Tampa Physician Negligence Attorney
Misdiagnosed? Wrongful treatment? We hold doctors accountable and get you maximum compensation.
Your health is your most precious asset. Choosing a doctor is trusting them with your well-being, a responsibility they handle with the utmost care…most of the time.
Unfortunately, physician negligence is a reality, leaving patients facing unexpected health complications and emotional distress.
If you find yourself questioning the quality of care you received, you’re not alone. At Palmer Loper, we help patients like you understand their rights and seek justice when faced with doctors’ mistakes.
Hold Doctors Accountable.
Medical malpractice is our main focus. Talk to our attorney.
How do I know if my doctor’s actions were negligent?
Understanding whether your doctor’s actions constituted negligence can be challenging but is crucial in identifying your next steps. Recognizing different types of doctor negligence is key to determining if your experience warrants legal action.
From misdiagnosis to surgical errors, each form of negligence has its own set of characteristics. Here’s a look at various scenarios that typically reflect doctor negligence:
This occurs when a doctor incorrectly identifies or fails to diagnose your medical condition. Delayed or missed diagnoses can have serious consequences, leading to worsened health outcomes or missed critical treatment windows.
These mistakes can involve prescribing the wrong medication, dosage or administering medication at the wrong time. They can cause adverse reactions, ineffective treatment, and even harm the patient.
3. Surgical errors:
Mistakes can happen during surgery, ranging from operating on the wrong body part to leaving surgical instruments inside the patient. These errors can cause pain, additional surgeries, and long-term complications.
4. Failure to obtain informed consent:
Doctors have a duty to inform patients about the risks and benefits of treatment options before obtaining their consent. Failing to do so can be considered negligence if the patient experiences harm as a result.
5. Birth injuries:
Medical negligence during pregnancy, childbirth, or even newborn care can lead to injuries for both the mother and the baby. These injuries can be devastating and life-altering.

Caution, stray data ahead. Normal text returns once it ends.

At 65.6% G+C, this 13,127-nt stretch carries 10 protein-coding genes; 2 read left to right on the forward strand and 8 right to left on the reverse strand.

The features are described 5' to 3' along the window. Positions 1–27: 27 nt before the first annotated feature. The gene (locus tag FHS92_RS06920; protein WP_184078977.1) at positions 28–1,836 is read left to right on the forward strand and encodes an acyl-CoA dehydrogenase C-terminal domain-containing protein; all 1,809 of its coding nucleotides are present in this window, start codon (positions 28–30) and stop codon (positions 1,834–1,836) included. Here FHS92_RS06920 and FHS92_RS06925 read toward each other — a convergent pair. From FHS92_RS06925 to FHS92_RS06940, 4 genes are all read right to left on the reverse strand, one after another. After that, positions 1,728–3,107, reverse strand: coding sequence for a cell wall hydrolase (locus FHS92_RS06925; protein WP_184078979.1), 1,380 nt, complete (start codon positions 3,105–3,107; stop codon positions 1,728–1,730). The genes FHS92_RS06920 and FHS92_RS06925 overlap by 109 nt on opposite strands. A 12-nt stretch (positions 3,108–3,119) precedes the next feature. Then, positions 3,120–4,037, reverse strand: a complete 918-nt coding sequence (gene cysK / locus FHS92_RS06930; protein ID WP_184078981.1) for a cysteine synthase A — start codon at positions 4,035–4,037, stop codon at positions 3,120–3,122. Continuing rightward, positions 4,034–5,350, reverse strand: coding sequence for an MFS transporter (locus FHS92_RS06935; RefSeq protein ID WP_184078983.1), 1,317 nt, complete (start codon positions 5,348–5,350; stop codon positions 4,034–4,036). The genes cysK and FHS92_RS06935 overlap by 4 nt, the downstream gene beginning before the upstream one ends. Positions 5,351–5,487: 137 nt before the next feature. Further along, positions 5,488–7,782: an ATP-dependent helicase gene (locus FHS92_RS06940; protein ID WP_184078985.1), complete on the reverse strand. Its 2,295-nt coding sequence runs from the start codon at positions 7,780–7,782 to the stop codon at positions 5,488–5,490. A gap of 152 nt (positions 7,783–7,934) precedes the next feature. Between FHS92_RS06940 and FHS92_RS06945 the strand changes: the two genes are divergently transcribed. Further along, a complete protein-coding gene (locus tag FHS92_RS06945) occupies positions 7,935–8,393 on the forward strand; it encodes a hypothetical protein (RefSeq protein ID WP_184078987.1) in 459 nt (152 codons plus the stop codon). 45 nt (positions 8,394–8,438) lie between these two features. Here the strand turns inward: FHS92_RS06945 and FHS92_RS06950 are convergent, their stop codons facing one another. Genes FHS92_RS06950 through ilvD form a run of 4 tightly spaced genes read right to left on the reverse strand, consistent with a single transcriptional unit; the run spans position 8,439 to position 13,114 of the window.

Sometimes, negligence can occur within the hospital system, such as faulty equipment, improper sterilization, or inadequate staffing. These issues can put patients at risk of infections and other serious complications.
7. Failure to follow up:
Doctors are responsible for monitoring patients after treatment, especially after surgeries or chronic conditions. Neglecting follow-up care can lead to missed complications and worsened health outcomes.
8. Improper documentation:
Inaccurate or incomplete medical records can make diagnosing and treating patients properly difficult. They can also hinder legal claims against negligence if necessary.
9. Botched surgery:
This goes beyond simple surgical errors and refers to grossly mishandled procedures that result in significant harm or complications, often requiring further surgeries or causing permanent damage.
10. Discharging patients prematurely:
Releasing patients from the hospital before they are fully recovered can expose them to additional risks and worsen their condition. This can be especially dangerous for patients undergoing critical treatments or recovering from major surgeries.
11. Wrongful death:
In the most tragic cases, physician negligence can lead to the death of a patient. This can be incredibly devastating for families and loved ones, and pursuing legal action may be necessary to seek justice and compensation.
These are just a few examples of how doctor blunders can rear their ugly head, leading to tragic consequences for patients and their families. That’s precisely why having our experienced attorneys in your corner is crucial.